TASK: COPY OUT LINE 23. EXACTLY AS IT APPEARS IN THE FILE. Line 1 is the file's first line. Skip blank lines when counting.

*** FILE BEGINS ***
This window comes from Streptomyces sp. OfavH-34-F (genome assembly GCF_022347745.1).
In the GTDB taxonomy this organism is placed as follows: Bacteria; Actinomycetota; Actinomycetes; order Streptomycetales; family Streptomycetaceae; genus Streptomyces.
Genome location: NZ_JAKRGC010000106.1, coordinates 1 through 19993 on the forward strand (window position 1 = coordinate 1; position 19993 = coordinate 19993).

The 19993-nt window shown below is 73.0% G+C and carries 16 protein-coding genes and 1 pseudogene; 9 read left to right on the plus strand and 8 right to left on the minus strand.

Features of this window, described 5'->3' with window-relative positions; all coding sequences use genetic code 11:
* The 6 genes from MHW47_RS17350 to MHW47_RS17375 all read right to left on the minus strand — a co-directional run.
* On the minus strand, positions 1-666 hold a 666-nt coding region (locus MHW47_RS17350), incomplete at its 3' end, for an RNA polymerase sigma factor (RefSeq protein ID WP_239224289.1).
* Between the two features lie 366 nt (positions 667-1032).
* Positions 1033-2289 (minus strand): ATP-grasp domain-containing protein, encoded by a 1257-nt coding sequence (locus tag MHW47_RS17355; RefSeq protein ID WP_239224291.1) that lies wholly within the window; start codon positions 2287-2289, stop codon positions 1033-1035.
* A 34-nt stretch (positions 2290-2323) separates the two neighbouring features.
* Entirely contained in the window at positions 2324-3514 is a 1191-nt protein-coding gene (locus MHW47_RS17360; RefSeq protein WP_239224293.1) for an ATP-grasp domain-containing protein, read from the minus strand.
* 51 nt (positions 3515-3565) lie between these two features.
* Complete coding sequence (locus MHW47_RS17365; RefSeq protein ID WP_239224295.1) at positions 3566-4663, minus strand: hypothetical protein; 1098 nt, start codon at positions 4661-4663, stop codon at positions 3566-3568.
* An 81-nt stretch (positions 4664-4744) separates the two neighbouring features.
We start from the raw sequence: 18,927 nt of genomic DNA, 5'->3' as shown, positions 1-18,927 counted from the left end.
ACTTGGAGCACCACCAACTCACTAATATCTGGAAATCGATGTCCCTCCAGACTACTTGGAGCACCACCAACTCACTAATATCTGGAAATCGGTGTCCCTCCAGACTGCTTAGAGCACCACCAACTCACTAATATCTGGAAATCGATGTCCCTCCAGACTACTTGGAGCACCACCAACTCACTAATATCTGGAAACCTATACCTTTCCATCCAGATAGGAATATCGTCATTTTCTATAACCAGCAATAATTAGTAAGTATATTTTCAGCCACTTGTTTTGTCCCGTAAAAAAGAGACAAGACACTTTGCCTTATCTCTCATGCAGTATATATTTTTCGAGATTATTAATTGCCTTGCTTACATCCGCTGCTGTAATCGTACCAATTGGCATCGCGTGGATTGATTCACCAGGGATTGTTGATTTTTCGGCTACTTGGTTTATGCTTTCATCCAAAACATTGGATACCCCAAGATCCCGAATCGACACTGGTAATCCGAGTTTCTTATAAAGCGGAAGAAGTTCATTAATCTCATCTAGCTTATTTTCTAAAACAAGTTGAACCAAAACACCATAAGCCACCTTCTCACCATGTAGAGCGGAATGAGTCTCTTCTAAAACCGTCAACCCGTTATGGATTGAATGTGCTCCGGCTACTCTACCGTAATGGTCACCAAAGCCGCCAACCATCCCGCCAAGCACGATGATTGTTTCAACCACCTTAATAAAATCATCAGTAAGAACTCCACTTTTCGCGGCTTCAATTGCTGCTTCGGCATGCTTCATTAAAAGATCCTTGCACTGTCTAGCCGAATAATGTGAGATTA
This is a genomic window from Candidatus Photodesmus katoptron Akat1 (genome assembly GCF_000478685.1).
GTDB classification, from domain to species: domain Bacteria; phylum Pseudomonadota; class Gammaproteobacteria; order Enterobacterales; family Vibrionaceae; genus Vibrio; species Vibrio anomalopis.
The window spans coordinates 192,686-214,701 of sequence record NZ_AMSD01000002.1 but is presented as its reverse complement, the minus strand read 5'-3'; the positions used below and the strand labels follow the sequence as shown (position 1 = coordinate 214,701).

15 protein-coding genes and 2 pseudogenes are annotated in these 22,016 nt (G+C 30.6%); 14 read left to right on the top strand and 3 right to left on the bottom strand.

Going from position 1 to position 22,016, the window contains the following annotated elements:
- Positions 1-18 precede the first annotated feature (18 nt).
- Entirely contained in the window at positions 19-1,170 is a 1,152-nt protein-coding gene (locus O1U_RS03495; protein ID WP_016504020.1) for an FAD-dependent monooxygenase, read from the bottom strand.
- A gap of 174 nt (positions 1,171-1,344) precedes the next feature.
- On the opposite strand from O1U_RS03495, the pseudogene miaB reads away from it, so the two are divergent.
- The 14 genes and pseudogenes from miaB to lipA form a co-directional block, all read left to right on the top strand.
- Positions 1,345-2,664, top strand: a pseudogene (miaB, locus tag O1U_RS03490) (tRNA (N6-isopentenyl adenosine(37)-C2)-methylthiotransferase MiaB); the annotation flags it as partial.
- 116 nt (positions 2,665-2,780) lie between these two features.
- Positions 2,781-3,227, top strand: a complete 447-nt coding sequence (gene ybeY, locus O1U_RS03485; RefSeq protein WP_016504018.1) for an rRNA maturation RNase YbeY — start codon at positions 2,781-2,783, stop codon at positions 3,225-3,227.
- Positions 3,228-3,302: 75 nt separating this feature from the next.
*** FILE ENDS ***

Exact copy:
- Entirely contained in the window at positions 19-1,170 is a 1,152-nt protein-coding gene (locus O1U_RS03495; protein ID WP_016504020.1) for an FAD-dependent monooxygenase, read from the bottom strand.